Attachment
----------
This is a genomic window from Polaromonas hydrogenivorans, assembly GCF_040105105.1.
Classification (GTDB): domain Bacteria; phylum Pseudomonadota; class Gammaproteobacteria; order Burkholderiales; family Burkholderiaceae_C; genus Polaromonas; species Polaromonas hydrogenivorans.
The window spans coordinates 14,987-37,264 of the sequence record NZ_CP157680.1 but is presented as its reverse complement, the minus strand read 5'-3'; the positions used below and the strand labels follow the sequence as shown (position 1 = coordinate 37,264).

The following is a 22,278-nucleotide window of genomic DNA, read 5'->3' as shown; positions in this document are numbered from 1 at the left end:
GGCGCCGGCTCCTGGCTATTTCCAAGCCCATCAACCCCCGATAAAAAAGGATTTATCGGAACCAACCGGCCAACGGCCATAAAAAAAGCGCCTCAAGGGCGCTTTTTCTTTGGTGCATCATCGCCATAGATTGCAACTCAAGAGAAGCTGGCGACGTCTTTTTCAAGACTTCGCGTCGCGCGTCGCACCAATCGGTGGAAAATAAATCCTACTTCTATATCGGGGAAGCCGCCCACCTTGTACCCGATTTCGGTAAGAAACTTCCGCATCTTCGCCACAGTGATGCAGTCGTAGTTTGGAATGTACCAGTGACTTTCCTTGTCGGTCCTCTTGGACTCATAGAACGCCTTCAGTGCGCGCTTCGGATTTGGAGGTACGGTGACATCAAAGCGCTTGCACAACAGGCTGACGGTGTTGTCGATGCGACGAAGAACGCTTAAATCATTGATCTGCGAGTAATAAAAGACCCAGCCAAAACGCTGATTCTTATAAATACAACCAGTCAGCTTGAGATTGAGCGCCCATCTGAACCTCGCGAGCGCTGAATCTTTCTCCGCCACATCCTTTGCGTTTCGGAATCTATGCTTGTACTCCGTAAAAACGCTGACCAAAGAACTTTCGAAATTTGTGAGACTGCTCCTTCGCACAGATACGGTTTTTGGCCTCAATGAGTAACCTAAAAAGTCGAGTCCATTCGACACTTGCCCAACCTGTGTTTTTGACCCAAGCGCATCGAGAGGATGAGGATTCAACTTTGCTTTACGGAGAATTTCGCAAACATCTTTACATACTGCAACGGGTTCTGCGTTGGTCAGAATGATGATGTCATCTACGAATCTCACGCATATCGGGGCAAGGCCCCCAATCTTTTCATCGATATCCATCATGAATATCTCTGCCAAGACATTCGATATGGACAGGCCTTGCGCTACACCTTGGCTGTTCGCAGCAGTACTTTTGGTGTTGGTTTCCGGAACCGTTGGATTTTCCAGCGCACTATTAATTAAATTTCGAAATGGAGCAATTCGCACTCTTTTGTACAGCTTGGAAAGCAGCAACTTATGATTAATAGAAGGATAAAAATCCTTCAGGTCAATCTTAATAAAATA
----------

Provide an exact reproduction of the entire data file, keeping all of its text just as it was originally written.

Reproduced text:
This is a genomic window from Polaromonas hydrogenivorans, assembly GCF_040105105.1.
Classification (GTDB): domain Bacteria; phylum Pseudomonadota; class Gammaproteobacteria; order Burkholderiales; family Burkholderiaceae_C; genus Polaromonas; species Polaromonas hydrogenivorans.
The window spans coordinates 14,987-37,264 of the sequence record NZ_CP157680.1 but is presented as its reverse complement, the minus strand read 5'-3'; the positions used below and the strand labels follow the sequence as shown (position 1 = coordinate 37,264).

The following is a 22,278-nucleotide window of genomic DNA, read 5'->3' as shown; positions in this document are numbered from 1 at the left end:
GGCGCCGGCTCCTGGCTATTTCCAAGCCCATCAACCCCCGATAAAAAAGGATTTATCGGAACCAACCGGCCAACGGCCATAAAAAAAGCGCCTCAAGGGCGCTTTTTCTTTGGTGCATCATCGCCATAGATTGCAACTCAAGAGAAGCTGGCGACGTCTTTTTCAAGACTTCGCGTCGCGCGTCGCACCAATCGGTGGAAAATAAATCCTACTTCTATATCGGGGAAGCCGCCCACCTTGTACCCGATTTCGGTAAGAAACTTCCGCATCTTCGCCACAGTGATGCAGTCGTAGTTTGGAATGTACCAGTGACTTTCCTTGTCGGTCCTCTTGGACTCATAGAACGCCTTCAGTGCGCGCTTCGGATTTGGAGGTACGGTGACATCAAAGCGCTTGCACAACAGGCTGACGGTGTTGTCGATGCGACGAAGAACGCTTAAATCATTGATCTGCGAGTAATAAAAGACCCAGCCAAAACGCTGATTCTTATAAATACAACCAGTCAGCTTGAGATTGAGCGCCCATCTGAACCTCGCGAGCGCTGAATCTTTCTCCGCCACATCCTTTGCGTTTCGGAATCTATGCTTGTACTCCGTAAAAACGCTGACCAAAGAACTTTCGAAATTTGTGAGACTGCTCCTTCGCACAGATACGGTTTTTGGCCTCAATGAGTAACCTAAAAAGTCGAGTCCATTCGACACTTGCCCAACCTGTGTTTTTGACCCAAGCGCATCGAGAGGATGAGGATTCAACTTTGCTTTACGGAGAATTTCGCAAACATCTTTACATACTGCAACGGGTTCTGCGTTGGTCAGAATGATGATGTCATCTACGAATCTCACGCATATCGGGGCAAGGCCCCCAATCTTTTCATCGATATCCATCATGAATATCTCTGCCAAGACATTCGATATGGACAGGCCTTGCGCTACACCTTGGCTGTTCGCAGCAGTACTTTTGGTGTTGGTTTCCGGAACCGTTGGATTTTCCAGCGCACTATTAATTAAATTTCGAAATGGAGCAATTCGCACTCTTTTGTACAGCTTGGAAAGCAGCAACTTATGATTAATAGAAGGATAAAAATCCTTCAGGTCAATCTTAATAAAATA